Asleep at the Wheel
Overweight drivers soon may be under the microscope for sleep apnea risk
Sleep apnea affects roughly 6 percent of Americans. The likelihood of someone developing the disorder increases with age and higher body mass index, a number calculated from an individual’s height and weight to determine body fatness.
Commercial vehicle drivers – given their sedentary lifestyle and the aging population of the driver work force – are at increased risk of developing sleep apnea. The Federal Motor Carrier Safety Administration estimates as much as 28 percent of commercial driver’s license holders suffer from sleep apnea. Soon, those drivers may face intense scrutiny from medical examiners.
Current regulations don’t require sleep apnea screening above a certain BMI threshold.
For years, safety advocacy and medical groups have been calling for more stringent sleep apnea testing regulations as a way to reduce crash risk, and FMCSA soon may take action.
At last month’s joint meeting of FMCSA’s Motor Carrier Safety Advisory Committee and Medical Review Board, the two groups offered data that showed a correlation between drivers with moderate to severe sleep apnea and crash risk. Charles Czeisler, director of the Division of Sleep Medicine at Harvard’s Medical School, said that fatal motor vehicle crashes involving drowsy driving result in 7,500 deaths annually. According to Czeisler, that’s 2,000 more deaths than those caused by distracted driving, a problem that has been and remains in FMCSA’s cross hairs.
At the meeting, the two groups proposed that FMCSA issue guidance to medical examiners to refer commercial drivers with BMIs of 35 or more for obstructive sleep apnea evaluation. (A 6-foot-tall male weighing 258 pounds has a BMI of 35.)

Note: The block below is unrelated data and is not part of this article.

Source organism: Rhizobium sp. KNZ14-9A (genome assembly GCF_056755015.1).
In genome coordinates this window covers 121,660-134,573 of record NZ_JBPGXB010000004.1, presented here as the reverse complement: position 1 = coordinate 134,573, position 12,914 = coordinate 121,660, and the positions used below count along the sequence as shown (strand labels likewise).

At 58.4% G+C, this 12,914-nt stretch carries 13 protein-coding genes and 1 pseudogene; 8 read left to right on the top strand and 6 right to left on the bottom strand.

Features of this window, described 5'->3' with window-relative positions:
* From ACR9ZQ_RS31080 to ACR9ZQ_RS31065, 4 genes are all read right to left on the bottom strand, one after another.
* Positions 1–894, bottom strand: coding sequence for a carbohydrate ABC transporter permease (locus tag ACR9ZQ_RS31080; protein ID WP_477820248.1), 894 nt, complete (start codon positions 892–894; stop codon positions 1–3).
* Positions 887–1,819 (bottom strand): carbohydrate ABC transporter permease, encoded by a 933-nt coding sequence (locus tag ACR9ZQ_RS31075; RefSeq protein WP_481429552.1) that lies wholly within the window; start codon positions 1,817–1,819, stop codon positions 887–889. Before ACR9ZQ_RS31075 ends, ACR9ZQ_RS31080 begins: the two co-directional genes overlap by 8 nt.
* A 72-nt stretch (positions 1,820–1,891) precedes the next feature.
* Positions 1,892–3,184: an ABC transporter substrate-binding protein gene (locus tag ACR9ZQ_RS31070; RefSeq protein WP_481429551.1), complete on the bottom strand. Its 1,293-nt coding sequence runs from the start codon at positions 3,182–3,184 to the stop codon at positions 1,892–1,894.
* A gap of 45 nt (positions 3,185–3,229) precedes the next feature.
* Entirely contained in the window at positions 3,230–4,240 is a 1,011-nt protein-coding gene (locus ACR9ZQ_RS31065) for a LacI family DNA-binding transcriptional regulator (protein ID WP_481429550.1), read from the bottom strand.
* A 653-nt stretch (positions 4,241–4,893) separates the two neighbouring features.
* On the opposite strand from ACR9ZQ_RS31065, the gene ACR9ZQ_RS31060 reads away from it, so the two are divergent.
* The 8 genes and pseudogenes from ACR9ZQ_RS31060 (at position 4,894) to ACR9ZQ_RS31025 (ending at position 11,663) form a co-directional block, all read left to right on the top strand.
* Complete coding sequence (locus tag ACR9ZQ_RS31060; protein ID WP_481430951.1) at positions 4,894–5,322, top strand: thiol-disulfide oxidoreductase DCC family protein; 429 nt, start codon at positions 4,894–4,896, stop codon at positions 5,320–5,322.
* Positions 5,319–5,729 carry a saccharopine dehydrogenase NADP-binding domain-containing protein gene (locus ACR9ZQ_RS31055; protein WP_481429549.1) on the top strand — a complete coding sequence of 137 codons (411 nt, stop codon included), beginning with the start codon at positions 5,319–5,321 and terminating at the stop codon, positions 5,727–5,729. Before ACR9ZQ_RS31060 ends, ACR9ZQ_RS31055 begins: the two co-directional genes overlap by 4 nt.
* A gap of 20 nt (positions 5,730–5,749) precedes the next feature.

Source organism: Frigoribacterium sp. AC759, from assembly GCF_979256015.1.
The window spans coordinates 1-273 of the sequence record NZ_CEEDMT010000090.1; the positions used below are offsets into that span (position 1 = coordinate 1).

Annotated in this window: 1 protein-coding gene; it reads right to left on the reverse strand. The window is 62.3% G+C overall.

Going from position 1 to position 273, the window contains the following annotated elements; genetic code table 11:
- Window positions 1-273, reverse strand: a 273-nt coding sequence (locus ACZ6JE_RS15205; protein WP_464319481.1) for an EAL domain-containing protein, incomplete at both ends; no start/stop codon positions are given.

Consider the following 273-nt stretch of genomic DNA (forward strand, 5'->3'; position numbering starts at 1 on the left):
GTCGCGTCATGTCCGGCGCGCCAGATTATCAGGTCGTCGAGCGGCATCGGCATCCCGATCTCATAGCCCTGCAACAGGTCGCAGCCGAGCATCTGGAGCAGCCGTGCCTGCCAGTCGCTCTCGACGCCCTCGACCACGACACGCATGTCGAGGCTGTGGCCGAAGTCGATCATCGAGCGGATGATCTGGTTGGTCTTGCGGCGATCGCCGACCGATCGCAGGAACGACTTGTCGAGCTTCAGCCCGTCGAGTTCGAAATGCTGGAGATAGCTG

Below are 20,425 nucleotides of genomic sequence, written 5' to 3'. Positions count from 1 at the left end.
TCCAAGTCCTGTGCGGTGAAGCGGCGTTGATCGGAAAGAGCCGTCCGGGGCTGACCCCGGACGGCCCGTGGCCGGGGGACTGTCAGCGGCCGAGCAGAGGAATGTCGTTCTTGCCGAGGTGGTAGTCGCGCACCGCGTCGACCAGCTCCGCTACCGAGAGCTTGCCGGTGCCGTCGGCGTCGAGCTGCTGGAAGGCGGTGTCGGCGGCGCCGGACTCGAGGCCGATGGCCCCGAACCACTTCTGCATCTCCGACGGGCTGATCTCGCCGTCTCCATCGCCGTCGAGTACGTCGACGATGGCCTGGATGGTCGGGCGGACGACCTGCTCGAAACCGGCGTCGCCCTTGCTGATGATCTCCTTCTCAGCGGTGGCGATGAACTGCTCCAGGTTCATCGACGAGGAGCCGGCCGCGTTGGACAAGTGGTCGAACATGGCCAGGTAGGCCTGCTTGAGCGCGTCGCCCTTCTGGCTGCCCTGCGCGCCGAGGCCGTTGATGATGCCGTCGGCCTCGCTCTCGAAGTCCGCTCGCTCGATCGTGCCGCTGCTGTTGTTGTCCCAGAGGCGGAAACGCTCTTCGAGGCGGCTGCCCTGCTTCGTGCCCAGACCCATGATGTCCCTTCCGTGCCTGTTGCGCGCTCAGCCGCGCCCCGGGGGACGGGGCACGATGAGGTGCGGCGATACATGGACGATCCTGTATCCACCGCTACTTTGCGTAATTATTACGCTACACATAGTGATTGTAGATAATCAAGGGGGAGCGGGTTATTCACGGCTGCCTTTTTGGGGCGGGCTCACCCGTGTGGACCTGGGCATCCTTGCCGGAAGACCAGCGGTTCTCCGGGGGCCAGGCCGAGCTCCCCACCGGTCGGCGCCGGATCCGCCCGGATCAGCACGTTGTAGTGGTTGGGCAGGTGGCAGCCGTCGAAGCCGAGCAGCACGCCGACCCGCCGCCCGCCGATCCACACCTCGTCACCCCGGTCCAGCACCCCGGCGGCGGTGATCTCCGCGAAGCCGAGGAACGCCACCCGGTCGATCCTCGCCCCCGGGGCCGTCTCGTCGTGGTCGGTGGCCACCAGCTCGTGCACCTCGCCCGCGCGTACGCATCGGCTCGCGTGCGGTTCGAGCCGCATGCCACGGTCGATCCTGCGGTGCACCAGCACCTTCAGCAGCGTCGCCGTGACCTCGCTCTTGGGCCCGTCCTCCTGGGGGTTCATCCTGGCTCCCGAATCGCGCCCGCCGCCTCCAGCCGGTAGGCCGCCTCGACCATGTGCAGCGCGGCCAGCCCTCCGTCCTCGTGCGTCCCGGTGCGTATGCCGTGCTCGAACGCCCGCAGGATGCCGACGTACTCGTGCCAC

If FMCSA adopts the recommendation, it would be a significant change from the current Federal Motor Carrier Safety Regulations that don’t require sleep apnea screening above a certain BMI threshold.
Rob Abbott, MCSAC member and vice president of safety policy for the American Trucking Associations, took exception to some of the data presented during the meeting, saying it has the potential to be misleading and is in need of further study. Abbott stressed the need to “hash that out in a public comment period.” ATA’s Safety Task Force supports sleep disorder screening requirements for the physical qualification process of drivers, but says any federal regulation should ensure screening and treatment results are cost-effective and enforceable.
The MCSAC/MRB proposed sleep apnea guidance also could shrink the truck driver pool: Of the 6 million commercial driver’s license holders, an estimated 30 percent (1.8 million) would exceed the 35 BMI threshold and require testing. In addition to testing requirements, the guidance calls for disqualifying drivers that:
• Have reported excessive daytime sleepiness;
• Have had an accident associated with falling asleep;
• Exhibit apnea-hypopnea index scores of 20 or greater until they’ve had effective treatment;
• Have had surgery to correct apnea and await post-operative evaluation; and
• Have been found to be effectively noncompliant with treatment.
Reducing the number of truck-related crashes associated with drowsy driving is a necessary and worthwhile endeavor, but a potential guidance or regulation that affects such a large percentage of the driver population coupled with a severe driver shortage could create huge problems for carriers. Fleets that can effectively screen and treat drivers at risk for sleep apnea will be able to lessen the impact.
JEFF CRISSEY is Editor of Commercial Carrier Journal. E-mail firstname.lastname@example.org.
Are Your Drivers At Risk?
FMCSA has identified these factors that put drivers at higher risk for sleep apnea:
• Family history of sleep apnea
• Being overweight
• Large neck size (17 inches or greater for men, 16 inches or greater for women)
• Age 40 and older
• Having a small upper airway
• Having a recessed chin, small jaw or large overbite
• Smoking and alcohol use